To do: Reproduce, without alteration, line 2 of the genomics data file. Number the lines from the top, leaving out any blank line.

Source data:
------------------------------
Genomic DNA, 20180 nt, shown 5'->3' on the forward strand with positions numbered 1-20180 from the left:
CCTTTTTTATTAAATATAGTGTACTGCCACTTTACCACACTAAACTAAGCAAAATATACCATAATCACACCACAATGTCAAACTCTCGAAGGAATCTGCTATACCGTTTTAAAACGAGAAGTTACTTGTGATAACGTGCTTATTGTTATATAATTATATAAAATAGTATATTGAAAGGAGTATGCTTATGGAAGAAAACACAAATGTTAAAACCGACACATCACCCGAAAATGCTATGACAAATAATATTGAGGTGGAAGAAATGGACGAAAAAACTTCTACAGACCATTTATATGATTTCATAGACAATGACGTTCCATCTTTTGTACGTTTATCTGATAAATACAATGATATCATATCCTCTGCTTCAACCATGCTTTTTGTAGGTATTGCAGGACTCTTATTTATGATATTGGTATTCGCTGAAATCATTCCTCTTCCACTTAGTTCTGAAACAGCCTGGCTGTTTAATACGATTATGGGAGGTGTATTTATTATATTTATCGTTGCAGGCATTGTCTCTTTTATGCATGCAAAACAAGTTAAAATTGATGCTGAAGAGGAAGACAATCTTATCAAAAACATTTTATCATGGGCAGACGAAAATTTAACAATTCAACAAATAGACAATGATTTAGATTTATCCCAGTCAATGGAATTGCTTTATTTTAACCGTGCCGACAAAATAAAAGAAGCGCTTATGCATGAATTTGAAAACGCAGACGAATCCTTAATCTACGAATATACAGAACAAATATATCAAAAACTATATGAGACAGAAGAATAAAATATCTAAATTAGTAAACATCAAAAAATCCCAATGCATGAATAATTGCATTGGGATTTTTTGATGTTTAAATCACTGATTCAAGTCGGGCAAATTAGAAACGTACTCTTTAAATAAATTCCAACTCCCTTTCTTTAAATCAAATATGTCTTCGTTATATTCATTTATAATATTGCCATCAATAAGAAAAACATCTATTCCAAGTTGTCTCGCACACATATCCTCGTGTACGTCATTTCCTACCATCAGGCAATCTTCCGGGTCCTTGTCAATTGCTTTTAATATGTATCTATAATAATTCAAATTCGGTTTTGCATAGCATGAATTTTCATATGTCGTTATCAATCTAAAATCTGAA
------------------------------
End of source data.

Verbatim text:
CCTTTTTTATTAAATATAGTGTACTGCCACTTTACCACACTAAACTAAGCAAAATATACCATAATCACACCACAATGTCAAACTCTCGAAGGAATCTGCTATACCGTTTTAAAACGAGAAGTTACTTGTGATAACGTGCTTATTGTTATATAATTATATAAAATAGTATATTGAAAGGAGTATGCTTATGGAAGAAAACACAAATGTTAAAACCGACACATCACCCGAAAATGCTATGACAAATAATATTGAGGTGGAAGAAATGGACGAAAAAACTTCTACAGACCATTTATATGATTTCATAGACAATGACGTTCCATCTTTTGTACGTTTATCTGATAAATACAATGATATCATATCCTCTGCTTCAACCATGCTTTTTGTAGGTATTGCAGGACTCTTATTTATGATATTGGTATTCGCTGAAATCATTCCTCTTCCACTTAGTTCTGAAACAGCCTGGCTGTTTAATACGATTATGGGAGGTGTATTTATTATATTTATCGTTGCAGGCATTGTCTCTTTTATGCATGCAAAACAAGTTAAAATTGATGCTGAAGAGGAAGACAATCTTATCAAAAACATTTTATCATGGGCAGACGAAAATTTAACAATTCAACAAATAGACAATGATTTAGATTTATCCCAGTCAATGGAATTGCTTTATTTTAACCGTGCCGACAAAATAAAAGAAGCGCTTATGCATGAATTTGAAAACGCAGACGAATCCTTAATCTACGAATATACAGAACAAATATATCAAAAACTATATGAGACAGAAGAATAAAATATCTAAATTAGTAAACATCAAAAAATCCCAATGCATGAATAATTGCATTGGGATTTTTTGATGTTTAAATCACTGATTCAAGTCGGGCAAATTAGAAACGTACTCTTTAAATAAATTCCAACTCCCTTTCTTTAAATCAAATATGTCTTCGTTATATTCATTTATAATATTGCCATCAATAAGAAAAACATCTATTCCAAGTTGTCTCGCACACATATCCTCGTGTACGTCATTTCCTACCATCAGGCAATCTTCCGGGTCCTTGTCAATTGCTTTTAATATGTATCTATAATAATTCAAATTCGGTTTTGCATAGCATGAATTTTCATATGTCGTTATCAATCTAAAATCTGAA